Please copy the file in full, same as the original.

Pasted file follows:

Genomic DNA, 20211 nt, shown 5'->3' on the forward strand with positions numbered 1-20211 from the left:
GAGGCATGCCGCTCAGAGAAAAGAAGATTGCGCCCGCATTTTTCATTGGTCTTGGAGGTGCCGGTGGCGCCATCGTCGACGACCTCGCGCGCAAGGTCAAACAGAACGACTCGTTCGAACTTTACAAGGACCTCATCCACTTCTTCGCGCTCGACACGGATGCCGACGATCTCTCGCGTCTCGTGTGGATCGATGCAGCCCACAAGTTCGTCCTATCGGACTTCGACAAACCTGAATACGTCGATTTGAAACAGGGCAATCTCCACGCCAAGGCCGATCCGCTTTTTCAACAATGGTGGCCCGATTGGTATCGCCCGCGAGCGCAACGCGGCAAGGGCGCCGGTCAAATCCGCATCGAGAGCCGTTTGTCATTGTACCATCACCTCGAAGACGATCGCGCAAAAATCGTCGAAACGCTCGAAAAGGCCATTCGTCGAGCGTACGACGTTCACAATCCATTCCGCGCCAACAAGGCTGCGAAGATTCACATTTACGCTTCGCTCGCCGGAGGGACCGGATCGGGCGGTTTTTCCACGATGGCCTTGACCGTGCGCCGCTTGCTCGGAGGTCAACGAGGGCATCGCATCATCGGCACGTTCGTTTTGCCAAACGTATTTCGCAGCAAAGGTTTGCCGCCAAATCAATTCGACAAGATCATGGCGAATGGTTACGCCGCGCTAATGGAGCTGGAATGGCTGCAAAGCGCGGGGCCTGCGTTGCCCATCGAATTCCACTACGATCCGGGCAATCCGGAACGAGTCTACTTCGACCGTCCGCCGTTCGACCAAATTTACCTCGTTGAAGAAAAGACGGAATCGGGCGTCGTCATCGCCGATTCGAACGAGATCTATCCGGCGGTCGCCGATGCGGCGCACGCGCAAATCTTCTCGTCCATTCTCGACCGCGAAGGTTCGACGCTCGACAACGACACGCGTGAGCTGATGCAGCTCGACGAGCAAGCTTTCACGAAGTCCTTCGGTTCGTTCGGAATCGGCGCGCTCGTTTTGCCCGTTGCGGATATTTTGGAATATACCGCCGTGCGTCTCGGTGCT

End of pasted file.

Genomic DNA, 20211 nt, shown 5'->3' on the forward strand with positions numbered 1-20211 from the left:
GAGGCATGCCGCTCAGAGAAAAGAAGATTGCGCCCGCATTTTTCATTGGTCTTGGAGGTGCCGGTGGCGCCATCGTCGACGACCTCGCGCGCAAGGTCAAACAGAACGACTCGTTCGAACTTTACAAGGACCTCATCCACTTCTTCGCGCTCGACACGGATGCCGACGATCTCTCGCGTCTCGTGTGGATCGATGCAGCCCACAAGTTCGTCCTATCGGACTTCGACAAACCTGAATACGTCGATTTGAAACAGGGCAATCTCCACGCCAAGGCCGATCCGCTTTTTCAACAATGGTGGCCCGATTGGTATCGCCCGCGAGCGCAACGCGGCAAGGGCGCCGGTCAAATCCGCATCGAGAGCCGTTTGTCATTGTACCATCACCTCGAAGACGATCGCGCAAAAATCGTCGAAACGCTCGAAAAGGCCATTCGTCGAGCGTACGACGTTCACAATCCATTCCGCGCCAACAAGGCTGCGAAGATTCACATTTACGCTTCGCTCGCCGGAGGGACCGGATCGGGCGGTTTTTCCACGATGGCCTTGACCGTGCGCCGCTTGCTCGGAGGTCAACGAGGGCATCGCATCATCGGCACGTTCGTTTTGCCAAACGTATTTCGCAGCAAAGGTTTGCCGCCAAATCAATTCGACAAGATCATGGCGAATGGTTACGCCGCGCTAATGGAGCTGGAATGGCTGCAAAGCGCGGGGCCTGCGTTGCCCATCGAATTCCACTACGATCCGGGCAATCCGGAACGAGTCTACTTCGACCGTCCGCCGTTCGACCAAATTTACCTCGTTGAAGAAAAGACGGAATCGGGCGTCGTCATCGCCGATTCGAACGAGATCTATCCGGCGGTCGCCGATGCGGCGCACGCGCAAATCTTCTCGTCCATTCTCGACCGCGAAGGTTCGACGCTCGACAACGACACGCGTGAGCTGATGCAGCTCGACGAGCAAGCTTTCACGAAGTCCTTCGGTTCGTTCGGAATCGGCGCGCTCGTTTTGCCCGTTGCGGATATTTTGGAATATACCGCCGTGCGTCTCGGTGCT